TWO CONGRESSIONAL panels have now come to opposite about the District's $110-million convention-center plan. In approving the initial $27 million in local borrowing, the House Apropriations Committee has evidently taken the optimistic view that the project is a reasonable gamble that could well generate substantial local tax revenues and spur the redevelopment of the old downtown area near Mount Vernon Square. In contrast, the Senate Appropriations subcommittee has rejected the funds, in the with Chairman Patrick J. Leahy's (D-Vt.) pressimistic view that the center could be an additional drain on a city already burdened with conspicuously high taxes and expenditures.
The House, the full Senate committee and the Senate as a whole still to act on the city's request. In evaluating the project, they should not put too much weight on summary statements about how high public expenditures in the District already are. A Congressional Research Service study just released by Sen. Leahy does conclude that total governmental outlays in the District are higher, per capita, than those in 18 other cities of roughly comparable size. The study also cautions, however, that meaningful comparisons are very hard to make because of problems in allocating various expenditures and great differences among the cities in composition of population, the number of Commuters and other factors affecting public services.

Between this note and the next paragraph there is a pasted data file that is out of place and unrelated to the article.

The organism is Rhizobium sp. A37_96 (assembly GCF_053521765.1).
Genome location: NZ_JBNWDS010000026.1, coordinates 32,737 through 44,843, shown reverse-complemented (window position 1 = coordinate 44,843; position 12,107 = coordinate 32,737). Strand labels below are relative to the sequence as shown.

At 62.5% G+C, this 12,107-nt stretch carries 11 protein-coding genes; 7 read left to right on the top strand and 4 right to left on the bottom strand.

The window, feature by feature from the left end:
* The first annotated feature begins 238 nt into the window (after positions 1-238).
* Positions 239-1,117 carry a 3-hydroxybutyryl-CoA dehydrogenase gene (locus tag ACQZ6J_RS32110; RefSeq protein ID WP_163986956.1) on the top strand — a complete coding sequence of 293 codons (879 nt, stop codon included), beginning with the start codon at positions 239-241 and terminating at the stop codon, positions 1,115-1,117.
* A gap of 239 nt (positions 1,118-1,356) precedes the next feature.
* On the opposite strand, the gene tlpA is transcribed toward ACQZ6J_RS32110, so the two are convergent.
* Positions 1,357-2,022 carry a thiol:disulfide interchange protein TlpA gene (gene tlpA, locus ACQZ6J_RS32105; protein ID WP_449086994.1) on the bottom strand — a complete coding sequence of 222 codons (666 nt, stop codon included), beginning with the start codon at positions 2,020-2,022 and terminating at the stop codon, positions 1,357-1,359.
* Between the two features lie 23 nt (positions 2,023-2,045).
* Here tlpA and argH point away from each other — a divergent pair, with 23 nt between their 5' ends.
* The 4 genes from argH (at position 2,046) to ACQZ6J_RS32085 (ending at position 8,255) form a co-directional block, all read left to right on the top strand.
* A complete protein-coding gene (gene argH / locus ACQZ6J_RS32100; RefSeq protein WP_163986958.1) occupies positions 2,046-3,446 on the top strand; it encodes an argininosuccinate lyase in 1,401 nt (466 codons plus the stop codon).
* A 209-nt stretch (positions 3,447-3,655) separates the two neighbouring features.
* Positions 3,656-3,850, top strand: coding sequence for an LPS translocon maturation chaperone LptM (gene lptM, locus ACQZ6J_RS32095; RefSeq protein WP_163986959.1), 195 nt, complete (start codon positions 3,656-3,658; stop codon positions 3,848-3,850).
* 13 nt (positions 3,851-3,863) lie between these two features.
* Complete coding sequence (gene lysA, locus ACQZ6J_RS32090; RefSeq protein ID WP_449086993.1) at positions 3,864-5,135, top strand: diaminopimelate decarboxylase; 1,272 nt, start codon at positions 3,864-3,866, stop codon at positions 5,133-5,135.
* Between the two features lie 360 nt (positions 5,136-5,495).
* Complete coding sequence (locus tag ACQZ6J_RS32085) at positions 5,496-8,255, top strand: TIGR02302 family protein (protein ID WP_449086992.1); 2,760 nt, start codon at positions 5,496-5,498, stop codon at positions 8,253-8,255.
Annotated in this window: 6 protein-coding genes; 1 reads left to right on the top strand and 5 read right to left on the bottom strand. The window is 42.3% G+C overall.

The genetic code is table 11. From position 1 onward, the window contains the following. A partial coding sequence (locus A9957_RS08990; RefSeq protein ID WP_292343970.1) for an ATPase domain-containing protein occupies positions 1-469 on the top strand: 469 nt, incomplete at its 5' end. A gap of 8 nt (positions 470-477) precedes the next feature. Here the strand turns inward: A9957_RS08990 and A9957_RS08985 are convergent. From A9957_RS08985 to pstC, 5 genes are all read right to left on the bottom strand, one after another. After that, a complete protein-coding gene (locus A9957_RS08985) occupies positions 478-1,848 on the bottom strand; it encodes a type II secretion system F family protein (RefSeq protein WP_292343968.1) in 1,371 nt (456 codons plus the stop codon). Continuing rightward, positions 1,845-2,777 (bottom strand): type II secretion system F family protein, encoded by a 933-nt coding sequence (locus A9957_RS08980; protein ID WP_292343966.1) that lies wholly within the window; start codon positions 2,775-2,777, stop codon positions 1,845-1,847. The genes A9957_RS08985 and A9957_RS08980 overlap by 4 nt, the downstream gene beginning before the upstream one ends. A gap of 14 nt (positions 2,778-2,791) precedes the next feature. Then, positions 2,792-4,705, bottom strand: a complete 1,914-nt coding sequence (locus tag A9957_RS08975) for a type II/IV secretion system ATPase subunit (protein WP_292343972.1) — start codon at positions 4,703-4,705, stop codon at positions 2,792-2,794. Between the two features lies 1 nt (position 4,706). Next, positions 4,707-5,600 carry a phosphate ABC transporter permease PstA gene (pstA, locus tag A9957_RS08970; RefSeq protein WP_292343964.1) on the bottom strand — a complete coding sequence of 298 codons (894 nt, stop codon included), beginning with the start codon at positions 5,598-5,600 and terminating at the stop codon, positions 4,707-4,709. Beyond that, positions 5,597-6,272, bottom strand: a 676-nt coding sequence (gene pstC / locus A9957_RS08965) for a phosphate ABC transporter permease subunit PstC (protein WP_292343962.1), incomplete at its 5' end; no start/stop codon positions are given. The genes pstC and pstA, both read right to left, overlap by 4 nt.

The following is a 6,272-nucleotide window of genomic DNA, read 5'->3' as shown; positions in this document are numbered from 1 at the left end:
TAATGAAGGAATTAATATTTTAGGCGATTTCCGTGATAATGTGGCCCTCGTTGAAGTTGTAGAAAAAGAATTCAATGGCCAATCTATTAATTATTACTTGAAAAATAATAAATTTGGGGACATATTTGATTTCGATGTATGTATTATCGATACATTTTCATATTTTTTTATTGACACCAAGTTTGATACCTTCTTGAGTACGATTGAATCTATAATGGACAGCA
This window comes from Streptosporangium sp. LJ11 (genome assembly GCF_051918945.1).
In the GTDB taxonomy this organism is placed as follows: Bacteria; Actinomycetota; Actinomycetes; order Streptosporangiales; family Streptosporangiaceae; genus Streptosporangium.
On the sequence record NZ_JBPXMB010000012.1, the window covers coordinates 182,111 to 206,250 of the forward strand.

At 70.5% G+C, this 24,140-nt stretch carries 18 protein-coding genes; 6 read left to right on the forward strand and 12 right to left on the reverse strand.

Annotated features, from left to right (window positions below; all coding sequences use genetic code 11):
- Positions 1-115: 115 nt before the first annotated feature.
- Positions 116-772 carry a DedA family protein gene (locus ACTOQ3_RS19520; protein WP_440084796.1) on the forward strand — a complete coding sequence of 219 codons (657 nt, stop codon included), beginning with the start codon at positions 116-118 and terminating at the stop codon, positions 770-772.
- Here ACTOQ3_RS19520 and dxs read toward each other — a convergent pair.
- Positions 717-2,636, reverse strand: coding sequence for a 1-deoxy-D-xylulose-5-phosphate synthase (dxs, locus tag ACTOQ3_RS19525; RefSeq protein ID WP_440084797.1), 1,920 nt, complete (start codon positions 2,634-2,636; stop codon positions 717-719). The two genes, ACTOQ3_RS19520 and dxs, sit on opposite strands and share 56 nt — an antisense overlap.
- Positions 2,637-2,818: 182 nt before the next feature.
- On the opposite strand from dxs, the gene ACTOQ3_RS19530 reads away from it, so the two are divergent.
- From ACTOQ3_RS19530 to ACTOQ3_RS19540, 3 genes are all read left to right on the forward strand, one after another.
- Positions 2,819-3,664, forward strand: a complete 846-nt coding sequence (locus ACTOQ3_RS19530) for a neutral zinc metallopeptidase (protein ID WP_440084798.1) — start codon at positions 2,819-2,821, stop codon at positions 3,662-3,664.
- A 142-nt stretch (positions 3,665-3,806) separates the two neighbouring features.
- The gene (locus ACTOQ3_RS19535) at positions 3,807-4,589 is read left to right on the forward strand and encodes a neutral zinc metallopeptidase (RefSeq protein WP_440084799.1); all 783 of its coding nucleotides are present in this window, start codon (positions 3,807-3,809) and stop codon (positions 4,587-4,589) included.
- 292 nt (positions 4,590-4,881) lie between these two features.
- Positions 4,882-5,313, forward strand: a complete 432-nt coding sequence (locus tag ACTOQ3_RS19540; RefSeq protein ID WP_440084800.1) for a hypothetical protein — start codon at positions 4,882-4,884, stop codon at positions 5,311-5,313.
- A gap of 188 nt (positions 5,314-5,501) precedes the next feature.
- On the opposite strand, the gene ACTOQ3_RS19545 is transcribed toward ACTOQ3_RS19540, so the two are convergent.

However imprecise such analyses may be, they do underscore the importance of bolstering the District's economy and revenue base - as well as avoiding unwise expenditures. The convention center is, of course, intend to fit this prescription. It does involve gambling on several things: the growths of the national convention business, the District's ability to build, manage and promote such a huge facility efficiently, and private developer's willngness to make substantial investments in that part of town. None of this can be guaranteed to work out absolutely right. On the other hand, a lot of major setback would have occur before the project became fear. Even tastrophe that its most fervent opponents fear. Even if the center cost somewhat more money and drew somewhat less business that its supporters predict, it overall economic effect could still be positive.
If Congress turns down the project, the center's opponents will have been an obligation to suggest alternatives for downtown revival and business development. Otherwise they will be open to the charge that they are merely naysaying and frustrating the city's best efforts to improve its economic base.
A tentative or half-hearted endorsement of the center might be even worst. The fastest way to ensure inefficiency and soaring costs would be for Congress to approve the $27 million this year - and turn around next year and demand still more studies and delays. Instead of second-guessing the local initiative that way, the Senate and House should let the city move ahead - and make it clear that they intend to push local officials hard to stay on schedule, keep costs down, get first'class management for the project and otherwise deliver on their promises.